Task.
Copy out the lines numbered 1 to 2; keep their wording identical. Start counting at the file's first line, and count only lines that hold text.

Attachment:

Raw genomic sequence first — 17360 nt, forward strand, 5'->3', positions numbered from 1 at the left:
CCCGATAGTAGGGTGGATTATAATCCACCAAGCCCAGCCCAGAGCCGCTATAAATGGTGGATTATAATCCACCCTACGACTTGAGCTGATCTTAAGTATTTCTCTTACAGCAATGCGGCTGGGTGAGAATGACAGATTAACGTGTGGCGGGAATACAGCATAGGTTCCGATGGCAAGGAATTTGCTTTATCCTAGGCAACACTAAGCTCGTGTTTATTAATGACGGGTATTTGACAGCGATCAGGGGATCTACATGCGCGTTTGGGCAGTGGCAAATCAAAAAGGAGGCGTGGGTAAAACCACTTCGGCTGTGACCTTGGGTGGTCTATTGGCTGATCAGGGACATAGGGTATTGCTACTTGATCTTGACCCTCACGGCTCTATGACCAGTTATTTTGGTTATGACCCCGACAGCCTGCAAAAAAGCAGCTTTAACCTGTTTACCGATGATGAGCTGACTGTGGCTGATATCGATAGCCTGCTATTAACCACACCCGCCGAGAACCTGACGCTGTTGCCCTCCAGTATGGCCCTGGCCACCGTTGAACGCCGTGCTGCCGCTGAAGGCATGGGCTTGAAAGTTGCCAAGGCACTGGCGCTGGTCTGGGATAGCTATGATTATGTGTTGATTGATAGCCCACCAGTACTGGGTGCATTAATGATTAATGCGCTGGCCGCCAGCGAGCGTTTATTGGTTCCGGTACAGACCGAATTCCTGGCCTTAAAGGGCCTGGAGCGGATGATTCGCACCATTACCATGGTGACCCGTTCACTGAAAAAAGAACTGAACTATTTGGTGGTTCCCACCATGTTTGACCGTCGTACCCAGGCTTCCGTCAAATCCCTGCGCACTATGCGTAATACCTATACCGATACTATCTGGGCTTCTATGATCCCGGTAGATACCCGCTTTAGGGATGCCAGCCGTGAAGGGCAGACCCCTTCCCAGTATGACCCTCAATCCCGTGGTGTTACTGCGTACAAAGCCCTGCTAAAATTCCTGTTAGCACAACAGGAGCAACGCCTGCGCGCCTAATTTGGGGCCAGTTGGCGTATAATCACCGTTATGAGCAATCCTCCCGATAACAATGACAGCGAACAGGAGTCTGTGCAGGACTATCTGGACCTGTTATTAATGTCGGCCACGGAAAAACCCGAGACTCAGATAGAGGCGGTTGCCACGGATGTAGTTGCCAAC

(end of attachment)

Raw genomic sequence first — 17360 nt, forward strand, 5'->3', positions numbered from 1 at the left:
CCCGATAGTAGGGTGGATTATAATCCACCAAGCCCAGCCCAGAGCCGCTATAAATGGTGGATTATAATCCACCCTACGACTTGAGCTGATCTTAAGTATTTCTCTTACAGCAATGCGGCTGGGTGAGAATGACAGATTAACGTGTGGCGGGAATACAGCATAGGTTCCGATGGCAAGGAATTTGCTTTATCCTAGGCAACACTAAGCTCGTGTTTATTAATGACGGGTATTTGACAGCGATCAGGGGATCTACATGCGCGTTTGGGCAGTGGCAAATCAAAAAGGAGGCGTGGGTAAAACCACTTCGGCTGTGACCTTGGGTGGTCTATTGGCTGATCAGGGACATAGGGTATTGCTACTTGATCTTGACCCTCACGGCTCTATGACCAGTTATTTTGGTTATGACCCCGACAGCCTGCAAAAAAGCAGCTTTAACCTGTTTACCGATGATGAGCTGACTGTGGCTGATATCGATAGCCTGCTATTAACCACACCCGCCGAGAACCTGACGCTGTTGCCCTCCAGTATGGCCCTGGCCACCGTTGAACGCCGTGCTGCCGCTGAAGGCATGGGCTTGAAAGTTGCCAAGGCACTGGCGCTGGTCTGGGATAGCTATGATTATGTGTTGATTGATAGCCCACCAGTACTGGGTGCATTAATGATTAATGCGCTGGCCGCCAGCGAGCGTTTATTGGTTCCGGTACAGACCGAATTCCTGGCCTTAAAGGGCCTGGAGCGGATGATTCGCACCATTACCATGGTGACCCGTTCACTGAAAAAAGAACTGAACTATTTGGTGGTTCCCACCATGTTTGACCGTCGTACCCAGGCTTCCGTCAAATCCCTGCGCACTATGCGTAATACCTATACCGATACTATCTGGGCTTCTATGATCCCGGTAGATACCCGCTTTAGGGATGCCAGCCGTGAAGGGCAGACCCCTTCCCAGTATGACCCTCAATCCCGTGGTGTTACTGCGTACAAAGCCCTGCTAAAATTCCTGTTAGCACAACAGGAGCAACGCCTGCGCGCCTAATTTGGGGCCAGTTGGCGTATAATCACCGTTATGAGCAATCCTCCCGATAACAATGACAGCGAACAGGAGTCTGTGCAGGACTATCTGGACCTGTTATTAATGTCGGCCACGGAAAAACCCGAGACTCAGATAGAGGCGGTTGCCACGGATGTAGTTGCCAAC